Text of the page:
Screen setup in Plasma
In Plasma, the screens can be set up using the Display configuration module in system settings. This module is internally called “KScreen”. KScreen provides a visual interface to position displays, set resolution, etc.. It’s backed by a daemon that can apply a configuration on login – useful stuff, but ultimately bound by the limits across the underlying software stack (X11, kernel, drivers, etc.).
KScreen is backed by libkscreen, a library that we ship with Plasma. libkscreen offers an API that allows to list displays, their properties, including disabled displays. libkscreen is driven by out-of-process running backends, commonly used is the “xrandr” backend, which talks to the X Server over the XRandR extension. libkscreen has other backends, notably a read-only QScreen backend a “fake” backend used for unit tests. A native Wayland backend is work in progress (you can find it in the libkscreen[sebas/wayland] branch.)
libkscreen been developed for the purpose of screen configuration, but we have also started using it for the Plasma shell. QScreen, the natural starting point of this was not up to the task yet, missing some functionality. In Qt 5.6, Aleix Pol has now landed the necessary missing functionality, so we can move the Plasma shell back onto QScreen entirely. QScreen is backed by the XCB Qt platform plugin (QPA). One problem in Plasma has been that we got acknowledged of changes through different code paths, which made it hard to set up the desktop, position panels, etc. In a Wayland session, this has to happen in a much more coordinated way, with clearly defined semantics when the screen setup changes, and as little of those changes as necessary.
KScreen should concentrate on doing what it’s good at: screen configuration. For X11 kscreen uses its xrandr backend, no changes there. In Plasma shell’s startup, we will be able to remove libkscreen and rely purely on QScreen directly as soon as we can depend on Qt 5.6, so that probably puts us into the time-frame of Q2 next year. For read-only access on wayland, we can use the libkscreen QScreen backend for now, it comes with some limitations around multi-screen, but these will be ironed by spring next year. The QScreen backend is actually used to start Plasma Mobile’s on kwin_wayland. For configuration, QScreen is not an option, however — it’s simply not its purpose and shouldn’t be.
In the Wayland protocol itself, there are no such semantics yet. Screen configuration has, so far, been outside of the scope of the agreed-upon wayland protocols. If we don’t run on top of an X server, who’s doing the actual hardware setup? Our answer is: KWin, the compositor.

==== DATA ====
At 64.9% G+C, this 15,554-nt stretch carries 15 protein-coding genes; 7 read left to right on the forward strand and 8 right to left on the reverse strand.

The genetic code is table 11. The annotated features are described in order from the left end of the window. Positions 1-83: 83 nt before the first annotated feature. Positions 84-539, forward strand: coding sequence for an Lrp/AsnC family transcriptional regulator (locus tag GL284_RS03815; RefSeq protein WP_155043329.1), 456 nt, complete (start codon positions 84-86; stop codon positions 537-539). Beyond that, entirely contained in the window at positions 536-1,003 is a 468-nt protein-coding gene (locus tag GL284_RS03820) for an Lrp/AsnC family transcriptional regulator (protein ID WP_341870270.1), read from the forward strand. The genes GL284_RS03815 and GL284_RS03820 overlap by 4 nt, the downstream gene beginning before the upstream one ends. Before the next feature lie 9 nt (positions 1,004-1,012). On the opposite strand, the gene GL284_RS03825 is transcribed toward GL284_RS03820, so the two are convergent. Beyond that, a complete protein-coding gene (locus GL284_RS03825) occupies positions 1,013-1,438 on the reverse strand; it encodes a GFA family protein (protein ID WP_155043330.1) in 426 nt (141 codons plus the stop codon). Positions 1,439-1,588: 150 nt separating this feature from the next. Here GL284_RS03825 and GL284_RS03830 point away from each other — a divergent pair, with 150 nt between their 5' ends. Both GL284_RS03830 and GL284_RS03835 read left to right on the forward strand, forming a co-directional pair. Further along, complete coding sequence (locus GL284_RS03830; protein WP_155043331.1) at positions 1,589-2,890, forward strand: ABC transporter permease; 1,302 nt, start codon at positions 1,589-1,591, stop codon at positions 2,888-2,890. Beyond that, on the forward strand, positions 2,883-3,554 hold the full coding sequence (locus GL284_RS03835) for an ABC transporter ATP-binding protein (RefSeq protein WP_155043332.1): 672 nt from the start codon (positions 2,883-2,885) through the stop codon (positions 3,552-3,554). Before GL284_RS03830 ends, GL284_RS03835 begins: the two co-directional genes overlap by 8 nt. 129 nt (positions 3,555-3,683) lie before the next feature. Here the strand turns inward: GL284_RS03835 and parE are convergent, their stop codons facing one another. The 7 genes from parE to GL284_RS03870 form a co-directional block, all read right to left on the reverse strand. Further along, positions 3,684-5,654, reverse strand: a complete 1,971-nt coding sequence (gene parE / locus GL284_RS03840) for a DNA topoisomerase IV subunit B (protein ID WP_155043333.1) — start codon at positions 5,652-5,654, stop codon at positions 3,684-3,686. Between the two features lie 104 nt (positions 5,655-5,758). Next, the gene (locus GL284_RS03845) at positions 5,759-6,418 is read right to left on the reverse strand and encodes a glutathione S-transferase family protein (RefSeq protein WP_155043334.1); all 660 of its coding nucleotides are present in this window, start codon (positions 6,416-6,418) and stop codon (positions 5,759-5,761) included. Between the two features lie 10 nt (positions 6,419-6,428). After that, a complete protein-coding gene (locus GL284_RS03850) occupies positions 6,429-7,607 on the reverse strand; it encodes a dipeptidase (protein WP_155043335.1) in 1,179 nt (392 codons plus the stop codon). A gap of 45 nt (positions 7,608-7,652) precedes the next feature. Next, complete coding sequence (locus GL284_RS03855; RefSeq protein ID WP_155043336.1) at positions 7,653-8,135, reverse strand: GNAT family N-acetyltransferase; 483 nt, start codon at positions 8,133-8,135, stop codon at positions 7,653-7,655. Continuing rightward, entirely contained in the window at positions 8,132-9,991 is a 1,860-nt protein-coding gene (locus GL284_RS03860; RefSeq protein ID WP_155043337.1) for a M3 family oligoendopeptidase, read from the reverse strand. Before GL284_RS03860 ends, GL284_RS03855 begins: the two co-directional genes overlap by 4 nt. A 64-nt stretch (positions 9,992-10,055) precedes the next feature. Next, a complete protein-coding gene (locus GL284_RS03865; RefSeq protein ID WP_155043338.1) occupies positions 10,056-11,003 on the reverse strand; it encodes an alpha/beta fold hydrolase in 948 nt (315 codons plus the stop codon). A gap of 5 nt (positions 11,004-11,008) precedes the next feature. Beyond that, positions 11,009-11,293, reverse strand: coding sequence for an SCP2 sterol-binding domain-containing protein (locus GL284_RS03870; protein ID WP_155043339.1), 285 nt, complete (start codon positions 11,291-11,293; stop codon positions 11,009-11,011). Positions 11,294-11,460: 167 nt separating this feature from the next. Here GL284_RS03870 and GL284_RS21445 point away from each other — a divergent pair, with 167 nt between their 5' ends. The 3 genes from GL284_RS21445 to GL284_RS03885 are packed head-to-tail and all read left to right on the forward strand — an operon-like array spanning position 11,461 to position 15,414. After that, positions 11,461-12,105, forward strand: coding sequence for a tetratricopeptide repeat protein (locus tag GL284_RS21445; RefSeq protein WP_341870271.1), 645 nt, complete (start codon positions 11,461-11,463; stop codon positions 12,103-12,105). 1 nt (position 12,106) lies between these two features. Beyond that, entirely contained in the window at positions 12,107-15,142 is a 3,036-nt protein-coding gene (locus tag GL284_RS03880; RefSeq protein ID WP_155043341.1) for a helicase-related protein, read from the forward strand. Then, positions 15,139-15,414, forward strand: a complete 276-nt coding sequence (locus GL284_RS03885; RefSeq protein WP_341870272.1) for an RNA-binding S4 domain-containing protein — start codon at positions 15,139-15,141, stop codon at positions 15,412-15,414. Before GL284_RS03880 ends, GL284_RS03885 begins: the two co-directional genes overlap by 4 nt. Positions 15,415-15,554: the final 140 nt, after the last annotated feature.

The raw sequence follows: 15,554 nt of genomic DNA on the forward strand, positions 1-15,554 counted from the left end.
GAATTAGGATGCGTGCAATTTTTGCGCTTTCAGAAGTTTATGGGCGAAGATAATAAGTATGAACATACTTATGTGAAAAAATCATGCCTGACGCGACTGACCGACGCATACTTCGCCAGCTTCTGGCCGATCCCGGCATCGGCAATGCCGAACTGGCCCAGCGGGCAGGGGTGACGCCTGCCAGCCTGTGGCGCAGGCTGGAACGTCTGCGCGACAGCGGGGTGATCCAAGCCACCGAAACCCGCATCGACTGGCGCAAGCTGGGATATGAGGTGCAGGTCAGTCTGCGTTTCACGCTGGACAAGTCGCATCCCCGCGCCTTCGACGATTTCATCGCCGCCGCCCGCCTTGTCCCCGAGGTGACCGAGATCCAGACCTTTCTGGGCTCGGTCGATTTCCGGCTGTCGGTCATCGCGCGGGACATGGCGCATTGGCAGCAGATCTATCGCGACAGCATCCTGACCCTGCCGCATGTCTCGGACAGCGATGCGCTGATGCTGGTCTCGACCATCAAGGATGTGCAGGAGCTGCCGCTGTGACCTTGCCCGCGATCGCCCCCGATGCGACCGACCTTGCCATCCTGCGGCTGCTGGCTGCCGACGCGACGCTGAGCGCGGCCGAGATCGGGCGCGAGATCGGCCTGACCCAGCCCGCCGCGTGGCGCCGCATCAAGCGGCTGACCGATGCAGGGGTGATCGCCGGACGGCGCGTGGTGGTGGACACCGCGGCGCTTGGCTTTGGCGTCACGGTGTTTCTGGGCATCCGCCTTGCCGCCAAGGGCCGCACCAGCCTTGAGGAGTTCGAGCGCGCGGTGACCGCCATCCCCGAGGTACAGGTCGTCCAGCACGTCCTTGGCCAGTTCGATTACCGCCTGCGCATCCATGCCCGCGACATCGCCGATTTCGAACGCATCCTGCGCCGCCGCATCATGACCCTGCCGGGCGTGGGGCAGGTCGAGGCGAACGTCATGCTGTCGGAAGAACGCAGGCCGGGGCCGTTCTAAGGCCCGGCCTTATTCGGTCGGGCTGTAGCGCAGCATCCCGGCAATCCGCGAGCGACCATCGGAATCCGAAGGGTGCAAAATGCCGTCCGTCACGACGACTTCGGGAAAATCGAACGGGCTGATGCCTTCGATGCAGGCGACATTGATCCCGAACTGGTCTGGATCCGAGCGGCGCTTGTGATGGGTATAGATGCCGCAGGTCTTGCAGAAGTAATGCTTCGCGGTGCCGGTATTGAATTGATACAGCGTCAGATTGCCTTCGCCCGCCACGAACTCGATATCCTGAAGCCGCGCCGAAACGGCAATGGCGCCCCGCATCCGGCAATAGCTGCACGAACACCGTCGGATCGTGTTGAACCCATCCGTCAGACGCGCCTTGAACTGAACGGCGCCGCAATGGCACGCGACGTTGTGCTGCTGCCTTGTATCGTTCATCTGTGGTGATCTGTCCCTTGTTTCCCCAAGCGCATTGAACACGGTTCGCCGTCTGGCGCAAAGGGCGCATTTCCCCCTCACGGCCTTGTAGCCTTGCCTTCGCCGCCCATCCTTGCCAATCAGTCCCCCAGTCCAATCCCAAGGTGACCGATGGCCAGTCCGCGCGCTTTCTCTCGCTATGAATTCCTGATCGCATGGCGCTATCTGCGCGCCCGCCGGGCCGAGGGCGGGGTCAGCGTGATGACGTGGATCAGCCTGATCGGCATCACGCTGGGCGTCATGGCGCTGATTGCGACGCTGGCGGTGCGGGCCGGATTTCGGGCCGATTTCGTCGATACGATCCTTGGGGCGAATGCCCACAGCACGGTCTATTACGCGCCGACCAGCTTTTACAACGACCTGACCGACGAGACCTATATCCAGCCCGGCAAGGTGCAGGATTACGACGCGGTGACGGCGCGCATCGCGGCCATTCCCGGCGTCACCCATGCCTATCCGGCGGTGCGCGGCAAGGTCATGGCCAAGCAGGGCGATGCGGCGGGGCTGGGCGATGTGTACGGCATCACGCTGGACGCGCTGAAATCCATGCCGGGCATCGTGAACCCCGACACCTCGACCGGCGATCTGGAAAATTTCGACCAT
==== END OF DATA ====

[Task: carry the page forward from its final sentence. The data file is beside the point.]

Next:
KWin plays a more central role in a Wayland world. For rendering and compositing of windows, it interacts with the hardware. Since it already initializes hardware when it starts a Wayland server, it makes a lot of sense to put screen configuration also exactly there. This means that we will configure KWin at runtime through an interface that is designed around semantics of atomic mode setting, and KWin picks a suitable configuration for connected displays. KWin saves the configuration, applies it on startup or when a display gets switched off, connected or disconnected, and only then tells the workspace shell and the apps to use it. This design makes a lot of sense, since it is KWin that ultimately knows of all the constraints related to dynamic display configuration, and it can make concert how the hardware is used and how its changes are presented to the applications and workspace.
KWayland and unit testing
Much of Kwin/Wayland’s functionality is implemented in a library called KWayland. KWayland wraps the wayland protocol with a Qt-style API for wayland clients and servers, offers threaded connection and type-safety on top of the basic C implementation of libwayland.
KWayland provides a library that allows to run wayland servers, or just specific parts of it with very little code. The KWayland server classes allow us to test a great deal of the functionality in unittests, since we can run the unit tests on a “live” wayland server. Naturally, this is used a lot in kwayland’s own autotests. In the libkscreen wayland backend’s tests, we’re loading different configuration scenarios from json definitions, so we can not only test whether the library works in principle, but really test against live servers, so we cover a much larger part of the stack in our tests. This helps us a lot to make sure that the code works in the first place, but also helps us catch problems easily as soon as they arise. The good unit test coverage also allows much swifter development as a bonus.